Food is prepared fresh daily, and a constant question is: “Did you eat? How did you sleep? How’s your health?” The first thing my aunt said to me when I arrived at her home in Bangalore – after, of course, she saw my huge backpack and called me “the family gypsy” – was that I was shrinking and that she would fatten me up before I left town. This refrain was echoed in every home I’ve been in since; saying that I “eat air” and that I can’t ride a motorcycle because I’d be lifted off the seat in a sudden breeze isn’t an insult, but rather a call to feed me more.

Moreover, everyone’s an uncle or auntie, even random people you meet on the street. Sometimes, as Indians in America have amusedly noted, those people really are related to you, as the network of family ties is very extensive and the emphasis on maintaining those connections is critically important.

Coimbatore - Yogi Friends @ Isha Foundation

Coimbatore – Yogi Friends @ Isha Foundation

Here’s another example: Indians might appear more conservative than their Western counterparts, but marijuana seems to phase very few. After all, it’s a plant with medicinal properties and has historically spiritual links– while most might not want it used by their children or spouses, due to its propensity for abuse, most rational adults lump it with alcohol but don’t classify it a “hard drug,” like the CDC has.

Still, as my cousin notes, 95% of people are likely to view marijuana with distaste, primarily due to efforts by the government and the legal repercussions of possession and sale. (Interesting fact: Ooty – a hill station resort quite near Coimbatore – is famous for magic mushrooms, and Manali and Mysore boast some of the best weed in India. If you’re wondering where my next trip is…)

I might be totally wrong about this, though. My opinion on this subject was formed by observing my relatives, who might be decidedly more liberal than the average Indian. But just like that, it’s impossible to make any sweeping generalizations about this culture – so much has changed, but so much stayed the same, affecting each individual differently.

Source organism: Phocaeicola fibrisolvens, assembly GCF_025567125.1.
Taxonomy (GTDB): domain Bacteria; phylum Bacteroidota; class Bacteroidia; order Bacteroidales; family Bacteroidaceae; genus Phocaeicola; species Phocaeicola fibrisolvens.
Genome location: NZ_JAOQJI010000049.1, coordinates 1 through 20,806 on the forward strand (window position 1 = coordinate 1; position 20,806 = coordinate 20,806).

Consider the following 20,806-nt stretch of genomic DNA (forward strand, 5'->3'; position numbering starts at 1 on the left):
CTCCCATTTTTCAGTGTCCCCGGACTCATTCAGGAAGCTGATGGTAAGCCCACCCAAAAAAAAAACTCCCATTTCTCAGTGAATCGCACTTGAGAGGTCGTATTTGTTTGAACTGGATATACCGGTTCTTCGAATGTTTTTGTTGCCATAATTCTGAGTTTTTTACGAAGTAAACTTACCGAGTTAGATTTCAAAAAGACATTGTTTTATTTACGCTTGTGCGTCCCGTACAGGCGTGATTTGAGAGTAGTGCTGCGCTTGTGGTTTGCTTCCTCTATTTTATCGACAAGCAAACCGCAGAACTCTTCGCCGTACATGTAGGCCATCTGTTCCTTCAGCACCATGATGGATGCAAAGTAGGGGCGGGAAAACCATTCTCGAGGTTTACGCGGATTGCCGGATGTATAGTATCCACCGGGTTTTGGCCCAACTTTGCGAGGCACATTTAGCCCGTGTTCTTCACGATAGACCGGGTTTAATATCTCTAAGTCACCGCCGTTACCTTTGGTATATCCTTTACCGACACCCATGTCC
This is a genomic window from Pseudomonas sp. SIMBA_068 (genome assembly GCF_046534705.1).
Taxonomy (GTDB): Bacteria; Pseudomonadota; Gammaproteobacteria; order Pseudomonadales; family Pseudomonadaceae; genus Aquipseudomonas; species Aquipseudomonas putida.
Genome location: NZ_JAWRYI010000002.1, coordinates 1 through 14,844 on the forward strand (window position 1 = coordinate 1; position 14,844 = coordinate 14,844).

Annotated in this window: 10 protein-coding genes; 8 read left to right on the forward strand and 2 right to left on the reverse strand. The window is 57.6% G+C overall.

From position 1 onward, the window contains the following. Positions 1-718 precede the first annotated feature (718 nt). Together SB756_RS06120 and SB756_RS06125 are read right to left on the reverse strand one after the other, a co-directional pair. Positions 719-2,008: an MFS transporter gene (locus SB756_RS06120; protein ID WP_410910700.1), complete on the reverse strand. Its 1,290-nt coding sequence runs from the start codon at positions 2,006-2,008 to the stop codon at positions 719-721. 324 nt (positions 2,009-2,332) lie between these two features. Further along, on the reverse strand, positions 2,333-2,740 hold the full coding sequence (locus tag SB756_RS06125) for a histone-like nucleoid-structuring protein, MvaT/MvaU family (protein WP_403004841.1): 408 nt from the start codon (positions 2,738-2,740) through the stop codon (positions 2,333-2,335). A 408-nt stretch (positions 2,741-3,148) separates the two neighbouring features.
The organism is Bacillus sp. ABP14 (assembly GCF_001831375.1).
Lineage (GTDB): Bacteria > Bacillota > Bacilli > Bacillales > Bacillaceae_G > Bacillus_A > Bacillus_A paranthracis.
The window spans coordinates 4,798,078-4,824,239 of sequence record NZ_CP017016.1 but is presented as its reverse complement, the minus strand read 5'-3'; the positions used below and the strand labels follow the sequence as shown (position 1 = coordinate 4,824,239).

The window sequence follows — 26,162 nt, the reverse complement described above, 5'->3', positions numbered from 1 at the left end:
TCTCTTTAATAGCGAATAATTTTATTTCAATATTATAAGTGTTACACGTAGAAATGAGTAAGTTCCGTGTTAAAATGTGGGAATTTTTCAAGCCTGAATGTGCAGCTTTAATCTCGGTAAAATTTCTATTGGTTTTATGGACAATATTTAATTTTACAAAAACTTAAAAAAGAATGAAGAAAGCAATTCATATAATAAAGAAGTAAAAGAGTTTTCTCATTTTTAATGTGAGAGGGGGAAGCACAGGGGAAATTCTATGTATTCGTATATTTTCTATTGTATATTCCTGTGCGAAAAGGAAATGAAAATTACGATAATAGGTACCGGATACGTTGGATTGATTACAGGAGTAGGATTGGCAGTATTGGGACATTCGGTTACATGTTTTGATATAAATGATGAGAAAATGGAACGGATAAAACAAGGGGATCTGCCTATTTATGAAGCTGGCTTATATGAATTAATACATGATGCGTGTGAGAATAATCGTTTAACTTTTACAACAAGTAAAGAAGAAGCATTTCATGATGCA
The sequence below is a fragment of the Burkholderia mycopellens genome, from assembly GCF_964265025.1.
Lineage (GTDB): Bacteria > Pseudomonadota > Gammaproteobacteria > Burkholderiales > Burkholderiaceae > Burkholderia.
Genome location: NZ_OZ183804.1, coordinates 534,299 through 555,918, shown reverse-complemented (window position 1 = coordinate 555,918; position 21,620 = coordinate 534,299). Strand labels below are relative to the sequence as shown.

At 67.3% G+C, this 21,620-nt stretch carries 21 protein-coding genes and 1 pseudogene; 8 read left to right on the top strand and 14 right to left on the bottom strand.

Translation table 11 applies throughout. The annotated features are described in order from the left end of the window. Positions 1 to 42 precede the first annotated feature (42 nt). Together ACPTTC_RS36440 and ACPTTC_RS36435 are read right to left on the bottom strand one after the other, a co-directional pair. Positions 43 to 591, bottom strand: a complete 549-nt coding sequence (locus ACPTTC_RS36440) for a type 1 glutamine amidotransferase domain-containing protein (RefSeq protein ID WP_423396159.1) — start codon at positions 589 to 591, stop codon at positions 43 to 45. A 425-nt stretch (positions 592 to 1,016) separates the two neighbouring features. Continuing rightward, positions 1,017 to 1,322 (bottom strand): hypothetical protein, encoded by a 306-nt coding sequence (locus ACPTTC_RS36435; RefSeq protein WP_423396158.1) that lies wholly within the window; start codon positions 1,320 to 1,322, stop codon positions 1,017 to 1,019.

Bangalore - Grandfatherly Love

Bangalore – Grandfatherly Love

India has been on the tourist trail for a while, but is recently (as in the past few decades) experiencing a boom in terms of Western travelers, particularly due to its increasing accommodation of Western practices (for example, seated toilets, for which I am incredibly grateful). Tourists come for beautiful scenery, amazing food, serene spirituality, designer fashion, unsurpassed culture, and an ancient history – everything you could possibly want, and not want, is all rolled into one giant, bustling package in India.

Despite my attempts to describe it, India is indescribable. From mountains to valleys, from religion to science, from tradition to emerging trends, there’s something for everyone. There’s no one way to define the country, so if you’re interested, no blog can adequately tell you what you’ll expect. If you want to experience everything all at once, India is the place to go. I must warn my non-Indian friends though: do your research. This country can impress and overwhelm the meek – within a week, you will learn so much more about your likes and dislikes, values, culture, and preconceptions. If I didn’t have family here – hell, if my cousin didn’t help me cross the street – I would most definitely have died already.

But as so many Indians exhibit with humor and dignity, adapting and surviving is something that is borne from this environment. If you want to see a true show of humanity, come to India. If you want to maximize all of your senses at once, come to India. If you are interested in a cultural Tough Mudder, come to India.

People of the world, I’m telling you: you have to come to India.

Coimbatore - Isha Foundation

Coimbatore – Isha Foundation